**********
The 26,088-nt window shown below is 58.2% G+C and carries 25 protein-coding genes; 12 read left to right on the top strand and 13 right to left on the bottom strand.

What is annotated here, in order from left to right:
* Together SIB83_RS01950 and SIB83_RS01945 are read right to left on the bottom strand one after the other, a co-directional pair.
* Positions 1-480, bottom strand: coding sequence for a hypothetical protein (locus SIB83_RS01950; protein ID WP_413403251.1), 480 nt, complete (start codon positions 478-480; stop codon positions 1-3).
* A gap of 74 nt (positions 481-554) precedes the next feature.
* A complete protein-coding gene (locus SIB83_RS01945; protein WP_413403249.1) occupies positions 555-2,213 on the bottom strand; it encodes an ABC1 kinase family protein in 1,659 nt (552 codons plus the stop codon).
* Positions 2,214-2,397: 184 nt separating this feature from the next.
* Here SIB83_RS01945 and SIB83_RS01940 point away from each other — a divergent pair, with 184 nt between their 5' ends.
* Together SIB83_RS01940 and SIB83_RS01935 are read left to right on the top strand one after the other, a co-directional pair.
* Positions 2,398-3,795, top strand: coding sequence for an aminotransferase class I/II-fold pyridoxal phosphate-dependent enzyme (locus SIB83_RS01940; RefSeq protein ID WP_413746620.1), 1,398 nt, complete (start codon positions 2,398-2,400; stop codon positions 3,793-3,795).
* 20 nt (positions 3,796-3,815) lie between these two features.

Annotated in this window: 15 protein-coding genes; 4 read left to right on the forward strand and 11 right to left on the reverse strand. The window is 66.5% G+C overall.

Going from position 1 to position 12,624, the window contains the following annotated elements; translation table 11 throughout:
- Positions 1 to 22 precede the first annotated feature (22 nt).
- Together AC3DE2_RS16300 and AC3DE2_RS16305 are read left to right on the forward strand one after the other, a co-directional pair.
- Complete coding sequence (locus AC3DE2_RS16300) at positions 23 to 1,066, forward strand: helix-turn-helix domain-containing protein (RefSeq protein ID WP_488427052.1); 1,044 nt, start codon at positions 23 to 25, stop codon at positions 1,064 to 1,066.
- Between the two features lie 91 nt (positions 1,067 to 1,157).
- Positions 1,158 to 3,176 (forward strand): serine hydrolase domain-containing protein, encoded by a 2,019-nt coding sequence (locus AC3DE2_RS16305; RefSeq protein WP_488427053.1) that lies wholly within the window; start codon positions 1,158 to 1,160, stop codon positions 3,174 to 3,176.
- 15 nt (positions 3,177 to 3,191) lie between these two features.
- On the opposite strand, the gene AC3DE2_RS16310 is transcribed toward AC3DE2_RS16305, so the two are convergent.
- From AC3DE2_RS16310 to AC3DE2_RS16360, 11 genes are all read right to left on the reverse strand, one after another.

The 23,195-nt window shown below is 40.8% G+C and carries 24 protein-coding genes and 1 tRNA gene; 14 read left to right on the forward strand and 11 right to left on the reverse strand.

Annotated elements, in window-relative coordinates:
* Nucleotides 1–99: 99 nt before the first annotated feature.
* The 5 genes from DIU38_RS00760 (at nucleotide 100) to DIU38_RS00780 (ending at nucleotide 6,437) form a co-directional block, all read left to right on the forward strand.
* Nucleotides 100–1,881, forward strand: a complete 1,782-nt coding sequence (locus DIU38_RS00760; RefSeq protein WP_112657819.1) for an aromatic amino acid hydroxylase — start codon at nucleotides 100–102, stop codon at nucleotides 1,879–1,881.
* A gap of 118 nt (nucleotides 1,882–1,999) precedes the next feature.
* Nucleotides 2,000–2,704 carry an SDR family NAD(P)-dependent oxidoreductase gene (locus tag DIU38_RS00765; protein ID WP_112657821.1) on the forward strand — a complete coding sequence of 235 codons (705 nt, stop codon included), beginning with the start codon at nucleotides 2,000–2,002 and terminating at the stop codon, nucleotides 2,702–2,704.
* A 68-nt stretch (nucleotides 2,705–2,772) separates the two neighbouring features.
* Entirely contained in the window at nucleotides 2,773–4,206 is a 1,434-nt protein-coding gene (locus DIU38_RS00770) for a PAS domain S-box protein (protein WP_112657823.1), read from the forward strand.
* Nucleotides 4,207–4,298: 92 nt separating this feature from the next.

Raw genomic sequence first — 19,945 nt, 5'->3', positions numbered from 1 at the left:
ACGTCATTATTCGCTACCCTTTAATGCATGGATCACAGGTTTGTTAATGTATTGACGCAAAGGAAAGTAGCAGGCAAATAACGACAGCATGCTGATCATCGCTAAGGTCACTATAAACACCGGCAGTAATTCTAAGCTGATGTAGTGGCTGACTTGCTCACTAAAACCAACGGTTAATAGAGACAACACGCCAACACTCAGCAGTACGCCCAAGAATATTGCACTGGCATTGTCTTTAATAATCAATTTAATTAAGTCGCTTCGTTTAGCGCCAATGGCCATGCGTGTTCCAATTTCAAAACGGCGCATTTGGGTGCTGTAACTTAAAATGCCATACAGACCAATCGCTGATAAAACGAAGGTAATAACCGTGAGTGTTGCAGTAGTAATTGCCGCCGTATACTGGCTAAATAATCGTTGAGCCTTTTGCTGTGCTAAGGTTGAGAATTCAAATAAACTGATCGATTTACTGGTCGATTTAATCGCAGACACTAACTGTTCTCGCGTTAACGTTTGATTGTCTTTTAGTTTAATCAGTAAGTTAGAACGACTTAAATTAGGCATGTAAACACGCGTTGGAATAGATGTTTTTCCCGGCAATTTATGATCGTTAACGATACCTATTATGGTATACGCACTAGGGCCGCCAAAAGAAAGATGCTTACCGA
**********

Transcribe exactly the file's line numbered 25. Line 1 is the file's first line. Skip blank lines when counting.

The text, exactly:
* The 5 genes from DIU38_RS00760 (at nucleotide 100) to DIU38_RS00780 (ending at nucleotide 6,437) form a co-directional block, all read left to right on the forward strand.